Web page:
Betula pumila can be somewhat similar although in New York it primarily grows in bogs and fens unlike the exposed alpine summits where B. glandulosa occurs. Morphologically, B. pumila has leaves (2-)3-4(-6) cm long, twigs with a few scattered glands, leaf apices acute to rounded, abaxial leaf surfaces glabrous to tomentose, and lateral lobes of fruiting scales widely divergent while B. glandulosa has leaves (0.5-)1-2(-3) cm long, twigs with more resinous glands, leaf apices rounded, abaxial leaf surfaces mostly glabrous, and lateral lobes of fruiting scales upturned and parallel.
Betula glandulosa is distinguished from all other birches by its singly toothed leaves. It can also distinguished from B. minor which it can grow with by its rounded rather than acuminate leaf apices and smaller overall size.
This species can be surveyed for when the leaves are mature in June although it is always helpful to have fruits, which begin to be produced in late June. Therefore the best time to survey for this species is from late June through September although starting to survey for this species in early June is very acceptable.
The time of year you would expect to find Tundra Dwarf Birch vegetative, flowering, and fruiting in New York.
Tundra Dwarf Birch
Betula glandulosa Michx.
Following Furlow (1997), Betula glandulosa is considered distinct from B. pumila and B. nana (only the former also occurs in New York). This species is known to hybridize with B. pumila, producing plants known as B. x sargentii Dugle but this hybrid is not known to occur in New York probably because the two species grow in different habitats and locations that are isolated from each other (Furlow and Mitchell 1990).
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Flora of North America Editorial Committee. 1997. Flora of North America, North of Mexico. Volume 3. Magnoliophyta: Magnoliidae and Hamamelidae.
Furlow, J. 1997. Betulaceae Gray. Pages 507-538 in Flora of North America Editorial Committee (Editors), Flora of North America, North of Mexico, Volume 3, Magnoliophyta: Magnoliidae and Hamamelidae. Oxford University Press, New York, NY, USA. 590pp + xxiii.
Gleason, Henry A. 1952. The New Britton and Brown Illustrated Flora of the Northeastern United States and Canada.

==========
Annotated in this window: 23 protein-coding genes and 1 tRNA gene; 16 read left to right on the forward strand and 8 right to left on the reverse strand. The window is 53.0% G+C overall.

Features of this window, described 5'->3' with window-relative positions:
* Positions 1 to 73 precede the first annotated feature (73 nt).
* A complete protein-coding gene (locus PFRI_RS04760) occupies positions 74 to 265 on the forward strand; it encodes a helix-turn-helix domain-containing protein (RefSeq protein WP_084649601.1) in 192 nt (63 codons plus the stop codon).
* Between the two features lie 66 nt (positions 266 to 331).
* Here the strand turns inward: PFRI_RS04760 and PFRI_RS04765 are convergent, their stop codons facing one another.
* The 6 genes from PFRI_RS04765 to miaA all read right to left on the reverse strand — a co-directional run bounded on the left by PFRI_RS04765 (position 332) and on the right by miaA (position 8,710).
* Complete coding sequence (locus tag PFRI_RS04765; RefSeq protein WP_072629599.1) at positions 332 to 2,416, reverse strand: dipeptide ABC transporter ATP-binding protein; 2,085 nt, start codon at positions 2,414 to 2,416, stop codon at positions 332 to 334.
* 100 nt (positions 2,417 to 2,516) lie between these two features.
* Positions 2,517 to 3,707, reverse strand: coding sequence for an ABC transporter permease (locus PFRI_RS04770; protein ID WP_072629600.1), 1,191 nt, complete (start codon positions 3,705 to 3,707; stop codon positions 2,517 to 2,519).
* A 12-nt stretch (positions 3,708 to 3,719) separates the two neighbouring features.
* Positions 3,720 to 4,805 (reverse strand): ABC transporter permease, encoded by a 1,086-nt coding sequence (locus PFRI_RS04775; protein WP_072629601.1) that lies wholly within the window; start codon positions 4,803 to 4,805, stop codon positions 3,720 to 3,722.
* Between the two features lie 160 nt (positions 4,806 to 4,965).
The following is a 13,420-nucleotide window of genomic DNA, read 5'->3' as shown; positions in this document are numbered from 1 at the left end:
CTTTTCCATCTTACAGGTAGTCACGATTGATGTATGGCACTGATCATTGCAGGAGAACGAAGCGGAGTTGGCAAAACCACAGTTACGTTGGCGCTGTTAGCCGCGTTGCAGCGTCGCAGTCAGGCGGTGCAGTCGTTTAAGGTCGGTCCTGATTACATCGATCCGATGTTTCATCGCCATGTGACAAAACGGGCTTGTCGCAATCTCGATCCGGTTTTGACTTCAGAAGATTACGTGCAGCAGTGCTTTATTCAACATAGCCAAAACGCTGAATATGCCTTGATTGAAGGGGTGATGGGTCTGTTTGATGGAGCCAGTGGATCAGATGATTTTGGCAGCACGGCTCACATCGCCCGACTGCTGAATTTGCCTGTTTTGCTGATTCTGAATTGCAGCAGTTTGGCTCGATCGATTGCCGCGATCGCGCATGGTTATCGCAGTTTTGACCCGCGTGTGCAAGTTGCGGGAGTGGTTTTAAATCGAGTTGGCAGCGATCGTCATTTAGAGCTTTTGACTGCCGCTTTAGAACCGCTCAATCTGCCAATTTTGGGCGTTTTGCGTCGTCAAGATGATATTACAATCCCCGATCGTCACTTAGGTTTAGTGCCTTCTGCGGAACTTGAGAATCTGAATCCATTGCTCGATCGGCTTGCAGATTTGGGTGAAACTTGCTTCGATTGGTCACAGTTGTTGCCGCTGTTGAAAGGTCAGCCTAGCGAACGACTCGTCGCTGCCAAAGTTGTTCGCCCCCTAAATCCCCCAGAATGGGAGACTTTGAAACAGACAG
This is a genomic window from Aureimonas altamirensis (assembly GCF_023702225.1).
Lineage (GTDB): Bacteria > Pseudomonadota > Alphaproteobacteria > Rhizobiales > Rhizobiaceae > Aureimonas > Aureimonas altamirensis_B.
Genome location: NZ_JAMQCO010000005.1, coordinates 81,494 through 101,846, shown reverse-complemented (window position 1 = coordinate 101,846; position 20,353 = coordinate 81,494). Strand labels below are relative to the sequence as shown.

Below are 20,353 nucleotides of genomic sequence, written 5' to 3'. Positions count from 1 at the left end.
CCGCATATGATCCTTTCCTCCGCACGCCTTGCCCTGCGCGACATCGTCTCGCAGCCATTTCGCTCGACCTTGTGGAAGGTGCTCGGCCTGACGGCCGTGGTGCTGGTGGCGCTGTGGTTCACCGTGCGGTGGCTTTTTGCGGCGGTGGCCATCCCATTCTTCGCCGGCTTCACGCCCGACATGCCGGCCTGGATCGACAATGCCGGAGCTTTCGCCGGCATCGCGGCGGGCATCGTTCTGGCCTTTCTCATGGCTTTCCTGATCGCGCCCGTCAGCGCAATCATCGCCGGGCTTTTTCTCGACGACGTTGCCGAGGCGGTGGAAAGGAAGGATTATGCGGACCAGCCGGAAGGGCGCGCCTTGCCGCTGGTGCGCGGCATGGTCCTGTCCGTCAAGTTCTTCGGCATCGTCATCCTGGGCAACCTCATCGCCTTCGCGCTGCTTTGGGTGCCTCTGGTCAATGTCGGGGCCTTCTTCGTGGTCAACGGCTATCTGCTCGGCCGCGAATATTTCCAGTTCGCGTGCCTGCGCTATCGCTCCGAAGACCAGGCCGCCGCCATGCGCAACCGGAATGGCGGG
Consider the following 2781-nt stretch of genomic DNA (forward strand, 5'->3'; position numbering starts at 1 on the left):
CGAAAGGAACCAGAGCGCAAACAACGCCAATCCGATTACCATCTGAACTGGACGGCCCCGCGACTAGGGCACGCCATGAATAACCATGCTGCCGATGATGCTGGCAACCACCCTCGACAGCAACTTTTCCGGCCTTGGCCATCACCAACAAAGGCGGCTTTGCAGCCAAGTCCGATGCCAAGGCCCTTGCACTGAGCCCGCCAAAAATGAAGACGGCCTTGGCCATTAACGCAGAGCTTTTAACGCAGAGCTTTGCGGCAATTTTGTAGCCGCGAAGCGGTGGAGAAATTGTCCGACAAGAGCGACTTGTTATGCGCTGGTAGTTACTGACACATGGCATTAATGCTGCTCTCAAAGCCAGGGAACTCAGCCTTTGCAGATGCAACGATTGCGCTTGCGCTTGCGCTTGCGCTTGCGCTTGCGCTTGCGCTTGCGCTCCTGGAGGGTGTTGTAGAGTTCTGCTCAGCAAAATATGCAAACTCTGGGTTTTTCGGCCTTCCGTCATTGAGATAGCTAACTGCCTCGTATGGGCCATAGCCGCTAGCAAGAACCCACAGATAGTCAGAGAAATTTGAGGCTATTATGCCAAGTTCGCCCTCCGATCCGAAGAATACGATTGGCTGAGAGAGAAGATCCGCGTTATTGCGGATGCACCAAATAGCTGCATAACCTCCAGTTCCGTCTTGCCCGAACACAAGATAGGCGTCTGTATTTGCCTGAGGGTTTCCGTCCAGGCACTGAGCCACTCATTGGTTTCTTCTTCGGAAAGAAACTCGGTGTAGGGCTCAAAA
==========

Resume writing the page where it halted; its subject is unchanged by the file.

Gleason, Henry A. and A. Cronquist. 1991. Manual of Vascular Plants of Northeastern United States and Adjacent Canada. The New York Botanical Garden, Bronx, New York. 910 pp.
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Mitchell, Richard S. and Gordon C. Tucker. 1997. Revised Checklist of New York State Plants. Contributions to a Flora of New York State. Checklist IV. Bulletin No. 490. New York State Museum. Albany, NY. 400 pp.
New York Natural Heritage Program. 2010. Biotics database. New York Natural Heritage Program. New York State Department of Environmental Conservation. Albany, NY.
New York Natural Heritage Program. 2022. New York Natural Heritage Program Databases. Albany, NY.
Reschke, Carol. 1990. Ecological communities of New York State. New York Natural Heritage Program, New York State Department of Environmental Conservation. Latham, NY. 96 pp. plus xi.
Voss, E.G. 1985. Michigan Flora. Part II. Dicots (Saururaceae - Cornaceae). Cranbrook Institute of Science and University of Michigan Herbarium. Ann Arbor, Michigan. 724 pp.
Weldy, T. and D. Werier. 2010. New York flora atlas. [S.M. Landry, K.N. Campbell, and L.D. Mabe (original application development), Florida Center for Community Design and Research http://www.fccdr.usf.edu/. University of South Florida http://www.usf.edu/]. New York Flora Association http://newyork.plantatlas.usf.edu/, Albany, New York
Information for this guide was last updated on: January 31, 2008
Please cite this page as:
New York Natural Heritage Program. 2022. Online Conservation Guide for Betula glandulosa. Available from: https://guides.nynhp.org/tundra-dwarf-birch/. Accessed January 16, 2022.